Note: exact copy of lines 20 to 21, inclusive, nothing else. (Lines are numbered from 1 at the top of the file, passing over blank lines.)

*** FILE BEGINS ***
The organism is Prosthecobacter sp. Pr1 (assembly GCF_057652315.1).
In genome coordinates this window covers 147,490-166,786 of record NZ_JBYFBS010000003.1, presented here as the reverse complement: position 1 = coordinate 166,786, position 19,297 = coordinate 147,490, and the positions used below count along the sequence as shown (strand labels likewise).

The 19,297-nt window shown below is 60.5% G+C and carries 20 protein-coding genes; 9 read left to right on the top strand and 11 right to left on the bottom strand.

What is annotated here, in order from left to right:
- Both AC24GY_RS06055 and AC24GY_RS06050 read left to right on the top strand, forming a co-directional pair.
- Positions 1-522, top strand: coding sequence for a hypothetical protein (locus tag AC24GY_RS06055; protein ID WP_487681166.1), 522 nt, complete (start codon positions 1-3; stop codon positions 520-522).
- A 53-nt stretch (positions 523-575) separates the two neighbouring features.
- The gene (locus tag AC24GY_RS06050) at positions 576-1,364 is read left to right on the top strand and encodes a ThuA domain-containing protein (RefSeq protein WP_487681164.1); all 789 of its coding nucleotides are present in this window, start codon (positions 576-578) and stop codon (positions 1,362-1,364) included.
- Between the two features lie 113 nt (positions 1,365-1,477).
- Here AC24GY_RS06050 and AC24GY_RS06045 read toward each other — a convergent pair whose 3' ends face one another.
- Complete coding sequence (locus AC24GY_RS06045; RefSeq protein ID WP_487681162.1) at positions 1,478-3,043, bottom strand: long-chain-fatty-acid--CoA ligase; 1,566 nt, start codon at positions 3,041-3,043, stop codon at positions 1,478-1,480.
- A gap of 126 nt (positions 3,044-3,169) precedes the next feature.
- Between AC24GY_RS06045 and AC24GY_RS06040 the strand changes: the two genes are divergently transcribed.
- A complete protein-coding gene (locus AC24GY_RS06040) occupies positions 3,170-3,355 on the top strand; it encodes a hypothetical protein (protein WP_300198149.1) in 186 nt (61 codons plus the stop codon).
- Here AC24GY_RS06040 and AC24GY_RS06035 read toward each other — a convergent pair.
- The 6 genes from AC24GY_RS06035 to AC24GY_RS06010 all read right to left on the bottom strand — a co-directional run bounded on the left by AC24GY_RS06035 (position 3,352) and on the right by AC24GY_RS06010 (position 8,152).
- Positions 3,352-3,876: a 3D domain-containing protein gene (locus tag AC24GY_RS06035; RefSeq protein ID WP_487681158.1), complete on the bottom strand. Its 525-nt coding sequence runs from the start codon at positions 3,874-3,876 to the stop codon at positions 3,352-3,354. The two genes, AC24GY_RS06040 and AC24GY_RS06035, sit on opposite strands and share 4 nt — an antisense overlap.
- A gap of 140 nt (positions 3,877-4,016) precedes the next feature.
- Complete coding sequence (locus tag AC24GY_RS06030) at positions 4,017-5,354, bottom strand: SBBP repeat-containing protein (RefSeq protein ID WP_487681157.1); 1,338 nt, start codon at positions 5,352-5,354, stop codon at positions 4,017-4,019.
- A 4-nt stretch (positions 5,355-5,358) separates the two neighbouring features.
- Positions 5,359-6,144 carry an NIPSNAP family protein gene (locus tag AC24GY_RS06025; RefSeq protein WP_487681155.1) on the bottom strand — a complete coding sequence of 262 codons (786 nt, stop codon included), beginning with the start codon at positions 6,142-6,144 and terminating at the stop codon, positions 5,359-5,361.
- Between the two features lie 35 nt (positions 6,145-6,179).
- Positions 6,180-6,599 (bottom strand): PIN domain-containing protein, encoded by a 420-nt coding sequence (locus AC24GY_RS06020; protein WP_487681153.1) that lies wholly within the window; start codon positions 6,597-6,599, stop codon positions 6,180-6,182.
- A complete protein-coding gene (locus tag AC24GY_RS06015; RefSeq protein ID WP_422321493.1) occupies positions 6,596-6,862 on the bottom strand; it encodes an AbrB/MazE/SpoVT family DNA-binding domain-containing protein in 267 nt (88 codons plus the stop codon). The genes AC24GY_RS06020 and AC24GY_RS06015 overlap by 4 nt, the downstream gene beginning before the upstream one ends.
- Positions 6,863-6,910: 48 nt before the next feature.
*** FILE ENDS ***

- A 4-nt stretch (positions 5,355-5,358) separates the two neighbouring features.
- Positions 5,359-6,144 carry an NIPSNAP family protein gene (locus tag AC24GY_RS06025; RefSeq protein WP_487681155.1) on the bottom strand — a complete coding sequence of 262 codons (786 nt, stop codon included), beginning with the start codon at positions 6,142-6,144 and terminating at the stop codon, positions 5,359-5,361.